How Predictable is your Revenue?
Want to know one of the ‘secrets’ of business growth? It’s almost impossible to grow your business (over the long run) without having predictable revenue.
Picture this – your business operates a lot like a bucket with holes in it. You have water (revenue) pouring in and then almost as quickly leaking out of those various holes.
Money In – Hopefully every month there’s more water that pours into your bucket either from new customers or from existing customers. Do you know ahead of time how much money is coming into your business every month?
Money Out – Definitely every month there’s money that pours out of your bucket. You’ve got your monthly overhead like rent, insurance, marketing, bank fees, etc. And of course your biggest expense is more than likely your payroll. You’re much more likely to know how much you’ll be spending every month vs. what you’ll be making.
Ideally you can predict what’s coming in and how much will leak out – if not, it’s likely you’ll have an empty bucket…!
What about growth?
Growth is where things start to get tricky. Growth generally means more overhead (more money out each month), but if you can’t accurately predict the money coming in every month then it’s even more likely that your bucket is going to run dry and that will put a serious crimp on your growth opportunities (it’s funny how people like to get paid).
Every business goes through a period where they grow beyond what the original founder or the original team can support – but if they want to successfully make the transition to the next stage of business then they will have to figure out how to drive more revenue…in a predictable fashion.
3 Ways to make Revenue Growth more Predictable
1. Find a new sales channel
People want and need whatever it is that you’re selling. As a small business you’ve made choices on how people can buy from you and if you’re growing, then those choices have served you well to this point. But if you want to increase your growth, one way to do that is by creating a new sales channel. An entirely new way for people to give you money in return for whatever it is that you’re selling. Effective sales channels will vary a lot based on the industry and type of business you have, but here are a few ideas that might spark something for you:
– Online sales – is there a component of what you do that could be sold effectively online…maybe through your website or through a site like Amazon, or eBay or Etsy?
– Strategic partner – is there a 3rd party who works with your best customers and could be a fit to sell your stuff?
– Retail – Do you currently have a retail presence? If not, would it ever make sense?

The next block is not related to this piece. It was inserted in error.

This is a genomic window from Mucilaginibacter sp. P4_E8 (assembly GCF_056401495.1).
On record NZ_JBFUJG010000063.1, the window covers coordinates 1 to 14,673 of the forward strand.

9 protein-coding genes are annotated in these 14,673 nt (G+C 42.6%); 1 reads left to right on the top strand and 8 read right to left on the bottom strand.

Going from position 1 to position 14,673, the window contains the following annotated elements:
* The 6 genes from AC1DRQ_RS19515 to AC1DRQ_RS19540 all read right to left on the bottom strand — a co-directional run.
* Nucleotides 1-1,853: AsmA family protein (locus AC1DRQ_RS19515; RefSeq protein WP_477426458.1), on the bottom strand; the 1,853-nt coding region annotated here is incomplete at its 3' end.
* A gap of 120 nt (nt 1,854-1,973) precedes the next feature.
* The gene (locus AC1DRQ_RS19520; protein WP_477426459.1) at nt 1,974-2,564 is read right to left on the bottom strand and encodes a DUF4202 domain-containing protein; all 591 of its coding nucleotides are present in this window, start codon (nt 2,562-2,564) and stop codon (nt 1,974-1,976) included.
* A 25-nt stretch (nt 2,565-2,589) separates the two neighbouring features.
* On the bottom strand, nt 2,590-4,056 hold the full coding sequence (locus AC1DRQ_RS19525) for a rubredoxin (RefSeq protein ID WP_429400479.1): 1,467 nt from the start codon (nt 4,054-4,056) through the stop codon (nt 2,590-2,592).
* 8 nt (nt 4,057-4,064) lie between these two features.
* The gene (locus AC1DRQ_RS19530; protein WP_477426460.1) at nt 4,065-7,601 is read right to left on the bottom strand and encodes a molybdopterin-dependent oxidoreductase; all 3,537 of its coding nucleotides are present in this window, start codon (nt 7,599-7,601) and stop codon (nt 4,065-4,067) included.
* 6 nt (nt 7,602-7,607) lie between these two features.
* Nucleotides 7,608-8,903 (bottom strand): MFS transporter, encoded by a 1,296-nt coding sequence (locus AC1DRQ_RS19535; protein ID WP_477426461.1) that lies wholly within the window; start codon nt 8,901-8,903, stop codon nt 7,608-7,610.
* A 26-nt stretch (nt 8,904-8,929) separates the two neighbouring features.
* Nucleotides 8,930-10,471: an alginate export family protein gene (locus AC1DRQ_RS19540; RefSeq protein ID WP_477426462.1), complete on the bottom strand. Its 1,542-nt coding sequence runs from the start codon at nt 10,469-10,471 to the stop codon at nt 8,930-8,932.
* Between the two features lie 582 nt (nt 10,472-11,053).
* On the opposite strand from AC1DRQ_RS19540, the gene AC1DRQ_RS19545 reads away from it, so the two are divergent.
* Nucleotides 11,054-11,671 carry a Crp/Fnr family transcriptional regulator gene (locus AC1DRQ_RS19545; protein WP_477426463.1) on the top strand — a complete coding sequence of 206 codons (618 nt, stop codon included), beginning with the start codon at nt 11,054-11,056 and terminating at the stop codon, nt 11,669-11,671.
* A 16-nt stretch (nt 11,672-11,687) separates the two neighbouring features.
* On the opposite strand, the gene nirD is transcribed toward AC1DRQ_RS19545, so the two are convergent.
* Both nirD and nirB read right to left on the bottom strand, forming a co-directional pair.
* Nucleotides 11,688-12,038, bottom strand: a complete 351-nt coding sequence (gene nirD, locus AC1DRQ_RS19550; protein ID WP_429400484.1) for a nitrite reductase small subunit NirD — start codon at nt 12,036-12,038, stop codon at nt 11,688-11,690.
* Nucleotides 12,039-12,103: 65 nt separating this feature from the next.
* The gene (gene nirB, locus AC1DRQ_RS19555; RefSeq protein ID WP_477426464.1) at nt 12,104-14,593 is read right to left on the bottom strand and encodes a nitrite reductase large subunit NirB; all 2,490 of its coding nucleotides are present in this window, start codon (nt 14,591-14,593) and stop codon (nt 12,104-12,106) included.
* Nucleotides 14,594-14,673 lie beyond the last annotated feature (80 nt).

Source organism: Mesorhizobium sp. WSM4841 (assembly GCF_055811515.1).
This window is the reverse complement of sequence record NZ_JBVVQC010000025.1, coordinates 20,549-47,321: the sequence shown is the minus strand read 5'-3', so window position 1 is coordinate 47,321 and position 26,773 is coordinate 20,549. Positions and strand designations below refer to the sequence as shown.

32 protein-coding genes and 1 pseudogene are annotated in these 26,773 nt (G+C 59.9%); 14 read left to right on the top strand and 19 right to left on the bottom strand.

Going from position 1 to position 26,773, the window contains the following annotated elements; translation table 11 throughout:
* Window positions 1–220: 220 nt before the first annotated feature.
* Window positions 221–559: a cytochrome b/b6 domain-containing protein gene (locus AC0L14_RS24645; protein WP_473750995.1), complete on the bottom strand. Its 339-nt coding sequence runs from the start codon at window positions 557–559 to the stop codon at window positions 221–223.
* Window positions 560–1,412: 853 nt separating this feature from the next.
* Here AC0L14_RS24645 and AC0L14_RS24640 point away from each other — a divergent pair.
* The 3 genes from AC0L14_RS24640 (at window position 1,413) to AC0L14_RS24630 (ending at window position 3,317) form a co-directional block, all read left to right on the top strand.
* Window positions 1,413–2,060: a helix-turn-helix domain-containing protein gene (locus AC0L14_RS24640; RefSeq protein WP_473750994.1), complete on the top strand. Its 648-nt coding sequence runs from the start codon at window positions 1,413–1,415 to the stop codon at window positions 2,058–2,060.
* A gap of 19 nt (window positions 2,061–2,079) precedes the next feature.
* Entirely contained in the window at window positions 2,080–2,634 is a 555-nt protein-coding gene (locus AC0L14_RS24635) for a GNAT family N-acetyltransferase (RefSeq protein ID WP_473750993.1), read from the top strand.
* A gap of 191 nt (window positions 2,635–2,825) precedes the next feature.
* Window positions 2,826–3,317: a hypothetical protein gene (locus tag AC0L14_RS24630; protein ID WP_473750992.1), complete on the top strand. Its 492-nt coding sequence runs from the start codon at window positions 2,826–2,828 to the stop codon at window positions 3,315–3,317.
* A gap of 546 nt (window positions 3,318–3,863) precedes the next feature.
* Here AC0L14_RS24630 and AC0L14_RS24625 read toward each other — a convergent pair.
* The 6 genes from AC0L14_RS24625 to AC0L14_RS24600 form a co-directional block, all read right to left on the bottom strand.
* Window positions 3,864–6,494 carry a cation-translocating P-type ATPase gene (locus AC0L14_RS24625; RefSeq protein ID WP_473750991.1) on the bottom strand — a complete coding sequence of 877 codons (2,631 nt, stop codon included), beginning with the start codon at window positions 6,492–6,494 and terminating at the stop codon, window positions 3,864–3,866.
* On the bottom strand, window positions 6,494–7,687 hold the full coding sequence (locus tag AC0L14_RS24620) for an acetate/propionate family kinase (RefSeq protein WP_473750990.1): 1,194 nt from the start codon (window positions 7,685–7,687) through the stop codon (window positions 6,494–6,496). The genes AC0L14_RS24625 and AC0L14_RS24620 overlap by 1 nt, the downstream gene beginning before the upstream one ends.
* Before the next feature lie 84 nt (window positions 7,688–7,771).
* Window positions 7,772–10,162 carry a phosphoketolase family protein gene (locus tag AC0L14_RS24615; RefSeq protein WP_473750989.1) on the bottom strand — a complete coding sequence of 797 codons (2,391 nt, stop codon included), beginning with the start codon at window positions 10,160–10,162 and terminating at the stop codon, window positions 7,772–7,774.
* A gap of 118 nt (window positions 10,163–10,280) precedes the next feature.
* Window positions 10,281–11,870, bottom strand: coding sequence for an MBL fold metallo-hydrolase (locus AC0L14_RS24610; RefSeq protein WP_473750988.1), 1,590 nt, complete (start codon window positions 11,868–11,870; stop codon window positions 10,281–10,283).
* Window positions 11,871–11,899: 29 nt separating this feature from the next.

– New location – Could you expand to a new geographic area? What would that look like?
– Product – not exactly a channel, but if you’re a service company, could you also sell a product?
A new sales channel isn’t easy to launch, but if you have the rest of your business figured out, it may be a great way to increase your opportunities and be a nice way to even out the monthly variability of income.
2. Build a Sales Team
Bringing on a sales person (or growing a sales team) is one of the hardest things that most business owners will deal with. Often the owner is the rainmaker in the business and they find that role doesn’t translate well to others. However…if you can figure it out, a successful sales team can be a great way to create a predictable revenue stream. A great sales team knows that the right activities will generate the right results and over time they’ll be able to tell you (within a reasonable percentage) what they will bring in for the year or the quarter.
Once you have a repeatable sales process and you know how to find the right people, then predictable growth comes from building the sales team.
3. Upgrade / change your Business Model
The third option for generating more predictable revenue is to consider changing your business model (or at least part of it) and going to a subscription model. This is where a lot of software companies have gone – Software as a Service is all about finding monthly subscribers for their products and solutions. And once they have a fairly stable customer base, it becomes easy to predict what their revenue will be next month or possibly even next year – especially if they are doing a great job and keeping most of their clients.
However almost any business can adopt a subscription model. The Dollar Shave Club built a recurring revenue stream of men who were tired of overpaying for razors and were happy to sign up for a monthly payment in exchange for not having to worry about finding a new, sharp blade. There’s a florist in New York City that caters to hotels, shops and restaurants who can choose to sign up for different monthly packages where new flowers are delivered to them on a regular basis. The clients get the fresh flowers they want and they don’t have to worry about anything – the florist gets a predictable list of repeating clients which allows them to operate very efficiently.
Could you add a subscription component to your business?
Are you ready to grow? Are you struggling to grow? It’s likely that your next step is finding a way to make your revenue more predictable. Would any of these ideas work for you? We’d love to hear your thoughts – share them in the comments below.
Shawn Kinkade Kansas City Business Coach